A convoluted web of serious problems has converged, all due to decades of treating the government as a vending machine. Each issue has a simple solution.
Ratings agencies are threatening to “downgrade” US bonds from the current AAA rating. This is not contingent on the debt ceiling being raised. This problem relates to our excessive debt with the solution to be drastic spending cuts. Based on current reports, unless an excess of $4 trillion in spending cuts occur, Standard & Poors and Moodys will be lowering our ratings.
The debt ceiling has been reached due to excessive past and current spending but is related to defaulting on the service of American debt to lending nations, like China. America’s revenue will be adequate to service this debt and a few other spending needs like Social Security, but the request being made is to account for additional spending in the future and to avoid spending cuts.
The solutions proposed to date have included a Cut, Cap & Balance bill that passed the US House but was tabled in the Senate. That was the best solution with spending cuts, a cap on future spending and a proposed balanced budget amendment that the majority of Americans support.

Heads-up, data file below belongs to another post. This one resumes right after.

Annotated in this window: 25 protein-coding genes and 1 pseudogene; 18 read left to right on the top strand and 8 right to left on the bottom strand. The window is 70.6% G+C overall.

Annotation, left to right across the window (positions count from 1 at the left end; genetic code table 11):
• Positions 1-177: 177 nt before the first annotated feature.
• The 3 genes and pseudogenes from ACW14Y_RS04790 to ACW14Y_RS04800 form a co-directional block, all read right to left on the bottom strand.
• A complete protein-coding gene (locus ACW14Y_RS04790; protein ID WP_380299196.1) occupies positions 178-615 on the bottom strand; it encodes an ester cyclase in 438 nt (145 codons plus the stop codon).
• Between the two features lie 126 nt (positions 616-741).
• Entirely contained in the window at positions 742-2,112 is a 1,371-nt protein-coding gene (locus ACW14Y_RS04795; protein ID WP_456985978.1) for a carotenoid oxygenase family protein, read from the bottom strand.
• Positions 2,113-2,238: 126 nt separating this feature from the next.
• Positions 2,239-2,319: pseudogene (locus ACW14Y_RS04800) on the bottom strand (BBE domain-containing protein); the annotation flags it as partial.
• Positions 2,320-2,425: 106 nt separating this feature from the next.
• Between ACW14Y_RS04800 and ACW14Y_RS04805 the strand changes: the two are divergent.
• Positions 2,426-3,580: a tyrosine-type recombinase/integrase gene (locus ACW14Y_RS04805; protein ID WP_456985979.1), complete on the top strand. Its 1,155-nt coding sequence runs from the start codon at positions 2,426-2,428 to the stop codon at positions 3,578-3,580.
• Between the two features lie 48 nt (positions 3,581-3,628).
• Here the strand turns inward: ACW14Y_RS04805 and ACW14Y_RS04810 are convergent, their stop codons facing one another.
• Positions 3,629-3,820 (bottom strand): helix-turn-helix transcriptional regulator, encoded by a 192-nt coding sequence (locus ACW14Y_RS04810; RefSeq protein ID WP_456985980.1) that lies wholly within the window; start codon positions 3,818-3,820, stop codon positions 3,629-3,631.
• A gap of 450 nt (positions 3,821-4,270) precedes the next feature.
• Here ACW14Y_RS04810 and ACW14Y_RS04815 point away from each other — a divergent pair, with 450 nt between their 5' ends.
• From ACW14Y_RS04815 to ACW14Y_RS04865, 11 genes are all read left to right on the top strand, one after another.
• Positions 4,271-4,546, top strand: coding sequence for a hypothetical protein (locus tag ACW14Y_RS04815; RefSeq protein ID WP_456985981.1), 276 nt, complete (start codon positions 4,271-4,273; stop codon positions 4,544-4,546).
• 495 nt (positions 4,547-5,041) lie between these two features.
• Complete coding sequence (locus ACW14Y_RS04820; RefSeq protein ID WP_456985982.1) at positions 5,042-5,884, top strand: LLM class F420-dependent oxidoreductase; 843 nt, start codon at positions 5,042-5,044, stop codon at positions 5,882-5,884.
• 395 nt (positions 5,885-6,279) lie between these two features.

The current proposal by House Speaker Boehner that will be altered slightly by Senate Leader Harry Reid cuts only $900 billion over ten years with a vague promise of future votes on balancing the budget. It creates yet another Washington commission that will produce another series of quickly ignored and forgotten recommendations.
Solutions? No, just timid proposals by politicians.
The common theme with these real problems is the need to make serious cuts in government spending. Congressman Connie Mack of Florida has the best proposal that remains. Make annual cuts across the board in all agencies in spending, a spending cap in place with $7.5 trillion in cuts that actually balances the budget by the end of this decade.
For all the drama, the real solution lies in cutting spending.